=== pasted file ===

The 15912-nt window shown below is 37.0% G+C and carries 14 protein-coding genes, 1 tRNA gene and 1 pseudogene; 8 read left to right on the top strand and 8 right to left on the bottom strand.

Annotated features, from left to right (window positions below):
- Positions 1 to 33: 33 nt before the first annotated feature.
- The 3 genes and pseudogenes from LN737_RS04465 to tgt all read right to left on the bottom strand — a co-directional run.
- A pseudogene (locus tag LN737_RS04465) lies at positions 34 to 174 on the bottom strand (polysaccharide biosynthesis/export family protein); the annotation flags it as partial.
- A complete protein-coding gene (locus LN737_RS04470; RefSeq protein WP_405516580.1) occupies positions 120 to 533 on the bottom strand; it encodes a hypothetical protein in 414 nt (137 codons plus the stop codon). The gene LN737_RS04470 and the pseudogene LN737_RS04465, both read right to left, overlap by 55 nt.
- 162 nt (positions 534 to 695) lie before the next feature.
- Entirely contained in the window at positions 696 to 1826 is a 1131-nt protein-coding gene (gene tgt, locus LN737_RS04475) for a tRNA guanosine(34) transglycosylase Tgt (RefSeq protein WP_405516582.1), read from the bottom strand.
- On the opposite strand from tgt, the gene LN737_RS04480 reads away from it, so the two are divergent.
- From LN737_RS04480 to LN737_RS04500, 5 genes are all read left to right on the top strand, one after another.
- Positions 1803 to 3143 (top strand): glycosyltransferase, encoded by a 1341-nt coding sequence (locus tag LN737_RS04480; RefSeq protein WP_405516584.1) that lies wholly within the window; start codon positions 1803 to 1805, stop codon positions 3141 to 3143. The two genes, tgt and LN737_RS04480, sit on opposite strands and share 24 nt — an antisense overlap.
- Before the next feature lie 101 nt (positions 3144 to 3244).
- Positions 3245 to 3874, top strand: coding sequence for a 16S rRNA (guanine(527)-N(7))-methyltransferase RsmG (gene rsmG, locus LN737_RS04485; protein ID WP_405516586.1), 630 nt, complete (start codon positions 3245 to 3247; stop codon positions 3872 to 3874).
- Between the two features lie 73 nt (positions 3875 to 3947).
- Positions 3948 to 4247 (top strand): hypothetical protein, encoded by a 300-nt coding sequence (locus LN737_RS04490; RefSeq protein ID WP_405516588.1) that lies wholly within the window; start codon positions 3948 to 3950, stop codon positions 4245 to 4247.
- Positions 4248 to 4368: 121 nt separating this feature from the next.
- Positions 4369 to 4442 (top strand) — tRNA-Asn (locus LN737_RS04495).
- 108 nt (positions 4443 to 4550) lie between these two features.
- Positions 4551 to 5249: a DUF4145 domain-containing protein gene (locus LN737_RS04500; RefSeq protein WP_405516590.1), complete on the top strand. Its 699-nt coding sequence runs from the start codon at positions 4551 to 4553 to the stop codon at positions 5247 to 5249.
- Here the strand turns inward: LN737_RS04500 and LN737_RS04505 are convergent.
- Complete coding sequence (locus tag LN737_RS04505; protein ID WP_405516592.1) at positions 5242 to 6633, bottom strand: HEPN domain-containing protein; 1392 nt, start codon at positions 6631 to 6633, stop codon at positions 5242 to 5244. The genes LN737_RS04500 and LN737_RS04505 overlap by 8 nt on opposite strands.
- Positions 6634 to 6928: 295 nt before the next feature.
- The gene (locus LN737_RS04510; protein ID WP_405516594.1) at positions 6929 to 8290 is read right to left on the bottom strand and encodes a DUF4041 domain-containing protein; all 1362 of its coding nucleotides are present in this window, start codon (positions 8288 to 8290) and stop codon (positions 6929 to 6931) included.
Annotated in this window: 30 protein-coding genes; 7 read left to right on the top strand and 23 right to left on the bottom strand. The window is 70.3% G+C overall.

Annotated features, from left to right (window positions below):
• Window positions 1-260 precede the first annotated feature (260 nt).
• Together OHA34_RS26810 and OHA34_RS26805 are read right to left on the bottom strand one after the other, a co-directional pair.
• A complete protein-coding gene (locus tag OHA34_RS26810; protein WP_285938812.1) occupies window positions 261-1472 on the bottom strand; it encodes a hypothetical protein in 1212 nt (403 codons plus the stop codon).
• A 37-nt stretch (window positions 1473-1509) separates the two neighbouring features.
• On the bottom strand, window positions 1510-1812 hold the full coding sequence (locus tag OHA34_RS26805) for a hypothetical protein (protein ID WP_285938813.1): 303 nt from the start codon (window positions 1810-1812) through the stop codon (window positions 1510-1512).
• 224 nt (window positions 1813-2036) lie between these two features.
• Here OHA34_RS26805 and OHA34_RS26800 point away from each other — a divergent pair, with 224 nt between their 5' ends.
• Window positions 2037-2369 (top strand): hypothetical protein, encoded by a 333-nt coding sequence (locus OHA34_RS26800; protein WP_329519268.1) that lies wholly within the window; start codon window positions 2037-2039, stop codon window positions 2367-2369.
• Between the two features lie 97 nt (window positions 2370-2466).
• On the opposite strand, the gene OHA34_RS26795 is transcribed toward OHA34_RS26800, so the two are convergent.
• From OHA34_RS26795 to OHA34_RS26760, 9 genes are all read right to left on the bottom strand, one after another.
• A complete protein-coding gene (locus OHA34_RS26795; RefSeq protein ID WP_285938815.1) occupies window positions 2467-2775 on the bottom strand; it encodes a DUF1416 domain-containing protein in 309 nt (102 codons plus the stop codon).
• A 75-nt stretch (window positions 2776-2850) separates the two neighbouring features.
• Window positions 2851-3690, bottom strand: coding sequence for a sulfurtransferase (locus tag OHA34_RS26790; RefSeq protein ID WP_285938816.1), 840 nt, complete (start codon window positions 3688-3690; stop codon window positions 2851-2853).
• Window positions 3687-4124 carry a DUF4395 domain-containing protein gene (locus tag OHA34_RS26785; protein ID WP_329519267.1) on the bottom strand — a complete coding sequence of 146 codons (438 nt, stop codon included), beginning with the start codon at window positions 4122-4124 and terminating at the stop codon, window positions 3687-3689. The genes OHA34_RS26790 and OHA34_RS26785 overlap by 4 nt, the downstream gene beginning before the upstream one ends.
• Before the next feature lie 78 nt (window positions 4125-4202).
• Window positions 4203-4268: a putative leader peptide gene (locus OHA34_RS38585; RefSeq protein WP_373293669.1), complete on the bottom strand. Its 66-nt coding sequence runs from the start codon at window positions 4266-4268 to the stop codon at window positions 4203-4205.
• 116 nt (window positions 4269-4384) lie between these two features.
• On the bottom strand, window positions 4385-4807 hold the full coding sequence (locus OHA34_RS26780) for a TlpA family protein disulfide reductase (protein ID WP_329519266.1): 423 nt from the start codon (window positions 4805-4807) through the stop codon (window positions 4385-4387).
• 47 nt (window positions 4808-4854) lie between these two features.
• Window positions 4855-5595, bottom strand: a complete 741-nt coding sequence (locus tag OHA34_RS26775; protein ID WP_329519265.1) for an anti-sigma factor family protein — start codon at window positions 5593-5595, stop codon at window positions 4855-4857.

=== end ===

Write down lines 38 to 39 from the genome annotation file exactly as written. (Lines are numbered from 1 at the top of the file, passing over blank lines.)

• A 75-nt stretch (window positions 2776-2850) separates the two neighbouring features.
• Window positions 2851-3690, bottom strand: coding sequence for a sulfurtransferase (locus tag OHA34_RS26790; RefSeq protein ID WP_285938816.1), 840 nt, complete (start codon window positions 3688-3690; stop codon window positions 2851-2853).